Rather, in this big-budget follow-up to a 1982 cult hit, he portrays a man lost inside a completely computerized environment. What’s more, he has become a digitized version of himself.
The film topped the weekend box office with $43.6 million. And perhaps more tellingly for Hollywood trend-trackers, the special-effects-laden film thoroughly trounced one that in another era would have been considered a shoo-in for some top spot in December movie-theater going.
Directed by Oscar-winning James Brooks, “How Do You Know?” also boasted Hollywood star names – Reese Witherspoon and Jack Nicholson – and its own healthy budget, estimated at close to the reported $150 million for Disney’s “Tron.” Yet, it limped into the No. 8 spot for its opening weekend.
The question naturally arises, once again: What is the future of the Hollywood movie star, when special effects have become so powerful in their ability to not just create big explosions but, as in the megahit "Avatar," to create whole worlds, including people, plants, and animals?
The answer to that question lies partly in a changing notion of stardom.
The viewer as star
“This trend probably speaks to the demographics of the audience for these films,” says Susan Mackey-Kallis, associate professor of communications at Villanova University in Pennsylvania, adding that the look and feel of digital gaming drives the look and feel of popular films. Although she points out that the films may draw an audience from the over-40 crowd, most of the audience for these films taps a generation grown up with video gaming that increasingly employs digitally rich graphical environments.
“The ‘stars’ of these video games are not Angelina Jolie or Brad Pitt but rather the gamers themselves projected through their own computer-generated avatars,” Ms. Mackey-Kallis notes. While she shies away from seeming too technologically deterministic, “the 3-D craze and the success of a CGI film like ‘Avatar,’ shot in both 3-D and regular formats, indicates to the studios that this is the future of filmmaking, at least for the foreseeable future.”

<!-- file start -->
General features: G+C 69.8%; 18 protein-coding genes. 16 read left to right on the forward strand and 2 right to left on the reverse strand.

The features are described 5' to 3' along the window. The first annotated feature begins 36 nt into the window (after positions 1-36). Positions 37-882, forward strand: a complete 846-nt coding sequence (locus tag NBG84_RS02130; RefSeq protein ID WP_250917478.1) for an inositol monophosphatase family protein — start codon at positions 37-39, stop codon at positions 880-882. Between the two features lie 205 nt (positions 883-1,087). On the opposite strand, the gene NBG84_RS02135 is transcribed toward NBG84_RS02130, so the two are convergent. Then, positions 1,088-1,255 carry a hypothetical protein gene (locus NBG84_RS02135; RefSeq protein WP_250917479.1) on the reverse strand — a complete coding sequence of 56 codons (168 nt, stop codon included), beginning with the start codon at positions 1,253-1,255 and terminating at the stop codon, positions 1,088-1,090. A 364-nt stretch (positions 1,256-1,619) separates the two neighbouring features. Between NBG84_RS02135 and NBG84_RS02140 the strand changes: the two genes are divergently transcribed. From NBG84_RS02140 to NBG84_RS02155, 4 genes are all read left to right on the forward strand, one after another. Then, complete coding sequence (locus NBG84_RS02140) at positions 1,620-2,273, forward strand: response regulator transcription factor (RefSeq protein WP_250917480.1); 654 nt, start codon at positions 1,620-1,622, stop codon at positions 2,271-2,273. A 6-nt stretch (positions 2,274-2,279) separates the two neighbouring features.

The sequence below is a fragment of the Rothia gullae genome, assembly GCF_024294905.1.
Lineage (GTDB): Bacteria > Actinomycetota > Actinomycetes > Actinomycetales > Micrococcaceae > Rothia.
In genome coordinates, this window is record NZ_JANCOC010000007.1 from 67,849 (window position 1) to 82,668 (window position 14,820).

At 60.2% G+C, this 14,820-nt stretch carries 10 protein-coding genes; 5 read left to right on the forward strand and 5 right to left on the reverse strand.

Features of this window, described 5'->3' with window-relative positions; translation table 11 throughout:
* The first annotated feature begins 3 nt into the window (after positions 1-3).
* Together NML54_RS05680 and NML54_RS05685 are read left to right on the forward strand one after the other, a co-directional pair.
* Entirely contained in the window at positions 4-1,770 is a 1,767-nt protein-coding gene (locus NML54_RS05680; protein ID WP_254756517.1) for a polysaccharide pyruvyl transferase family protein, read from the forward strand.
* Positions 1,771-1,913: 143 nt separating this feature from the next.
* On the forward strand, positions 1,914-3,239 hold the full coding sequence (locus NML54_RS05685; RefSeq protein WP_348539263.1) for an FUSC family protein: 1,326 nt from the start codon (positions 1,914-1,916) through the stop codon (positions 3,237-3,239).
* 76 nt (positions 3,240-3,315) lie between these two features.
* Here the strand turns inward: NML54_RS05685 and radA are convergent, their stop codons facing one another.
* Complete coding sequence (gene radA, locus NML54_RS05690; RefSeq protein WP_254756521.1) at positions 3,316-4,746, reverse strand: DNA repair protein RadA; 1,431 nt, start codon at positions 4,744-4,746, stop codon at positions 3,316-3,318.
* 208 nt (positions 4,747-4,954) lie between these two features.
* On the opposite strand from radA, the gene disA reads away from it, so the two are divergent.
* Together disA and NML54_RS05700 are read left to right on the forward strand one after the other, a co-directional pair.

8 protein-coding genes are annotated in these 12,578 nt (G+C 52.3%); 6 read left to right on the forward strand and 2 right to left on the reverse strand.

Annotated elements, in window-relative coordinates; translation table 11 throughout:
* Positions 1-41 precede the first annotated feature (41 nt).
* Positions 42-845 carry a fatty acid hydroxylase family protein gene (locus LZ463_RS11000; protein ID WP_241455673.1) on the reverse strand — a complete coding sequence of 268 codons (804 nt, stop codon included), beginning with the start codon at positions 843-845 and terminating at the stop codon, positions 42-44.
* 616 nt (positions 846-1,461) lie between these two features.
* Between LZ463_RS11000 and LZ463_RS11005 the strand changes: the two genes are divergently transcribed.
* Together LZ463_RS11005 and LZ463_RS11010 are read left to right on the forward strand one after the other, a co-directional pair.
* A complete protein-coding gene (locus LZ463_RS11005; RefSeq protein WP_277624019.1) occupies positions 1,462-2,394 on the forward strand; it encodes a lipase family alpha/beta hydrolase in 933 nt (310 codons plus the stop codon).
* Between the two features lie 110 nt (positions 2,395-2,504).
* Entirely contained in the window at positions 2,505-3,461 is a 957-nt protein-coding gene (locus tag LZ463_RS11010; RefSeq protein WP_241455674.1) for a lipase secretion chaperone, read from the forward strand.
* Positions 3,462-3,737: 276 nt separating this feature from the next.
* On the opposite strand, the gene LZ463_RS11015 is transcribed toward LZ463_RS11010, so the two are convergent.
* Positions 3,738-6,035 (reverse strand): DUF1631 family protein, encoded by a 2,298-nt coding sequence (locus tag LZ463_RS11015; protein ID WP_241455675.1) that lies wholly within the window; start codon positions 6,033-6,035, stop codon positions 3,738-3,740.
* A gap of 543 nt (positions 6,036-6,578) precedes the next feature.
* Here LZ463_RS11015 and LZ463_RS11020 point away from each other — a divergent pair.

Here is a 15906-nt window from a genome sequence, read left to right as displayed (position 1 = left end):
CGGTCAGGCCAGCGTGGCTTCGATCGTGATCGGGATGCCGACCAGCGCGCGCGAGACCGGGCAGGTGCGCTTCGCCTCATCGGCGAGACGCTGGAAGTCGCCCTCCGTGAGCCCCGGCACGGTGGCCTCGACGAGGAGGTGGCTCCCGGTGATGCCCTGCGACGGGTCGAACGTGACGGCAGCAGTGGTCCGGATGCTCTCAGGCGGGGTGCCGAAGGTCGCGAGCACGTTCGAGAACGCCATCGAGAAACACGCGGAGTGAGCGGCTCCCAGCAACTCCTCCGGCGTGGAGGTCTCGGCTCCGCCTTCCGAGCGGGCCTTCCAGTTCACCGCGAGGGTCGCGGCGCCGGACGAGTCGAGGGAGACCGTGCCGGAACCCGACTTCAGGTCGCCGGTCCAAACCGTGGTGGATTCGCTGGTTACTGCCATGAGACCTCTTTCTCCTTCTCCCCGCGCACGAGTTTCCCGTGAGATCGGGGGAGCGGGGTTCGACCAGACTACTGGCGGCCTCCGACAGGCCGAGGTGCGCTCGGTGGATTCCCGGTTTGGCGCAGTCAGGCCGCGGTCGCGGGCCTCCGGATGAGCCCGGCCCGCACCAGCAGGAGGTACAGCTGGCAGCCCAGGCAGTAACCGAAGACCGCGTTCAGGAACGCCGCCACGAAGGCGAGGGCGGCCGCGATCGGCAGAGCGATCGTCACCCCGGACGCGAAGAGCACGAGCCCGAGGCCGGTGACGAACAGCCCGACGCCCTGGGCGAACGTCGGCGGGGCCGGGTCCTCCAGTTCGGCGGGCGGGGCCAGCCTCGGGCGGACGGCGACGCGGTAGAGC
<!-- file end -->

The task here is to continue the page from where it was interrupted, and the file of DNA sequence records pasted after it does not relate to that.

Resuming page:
But is the star dead? Probably not, she says. However, they have certainly been taken down a notch thanks to the phenomenal success of reality television where the “star” can be you.
Mackey-Kallis references cinema theorists like Christian Metz who argue that it isn’t the star of the film with whom we identify in cinema, rather we identify with ourselves in the pure act of perception. The old-time draw of the lustrous Hollywood star has lost its hold on younger generations.
“Video game avatars, who are our projections, and reality television ‘stars,’ who are just like us, strengthen this experience,” she adds.
Concept shares top billing
But movie stars are in no danger of being completely eclipsed, says Paul Dergarabedian, a box office analyst for Hollywood.com. Increasingly, however, they will be sharing top billing with a movie’s concept.
“While it used to be enough to put a major star in a movie, these days, a name and a great concept are a much better path to success,” he points out. And while even a so-so movie used to have a chance to make some money if it had a big name starring in it, these days the other side of a technology-rich world means that word-of-mouth that used to trickle out over a weekend, now zings around the globe in an hour or less.
“Marketing people need every bow in their quivers these days,” he says, adding that more and more often, stars alone are not enough.
The sheer draw of the latest gee-whiz technology dates back to the dawn of the movie industry, notes cultural pundit Robert Thompson, founder of the Bleier Center for Television and Popular Culture at Syracuse University in New York. “We first went to the Nickelodeon just to see picures that moved,” he says with a laugh.
The big difference in this latest technological advance is the ability to replace the human role, he says. “It is now possible,” he points out, “to create a human experience onscreen without actually using human beings.”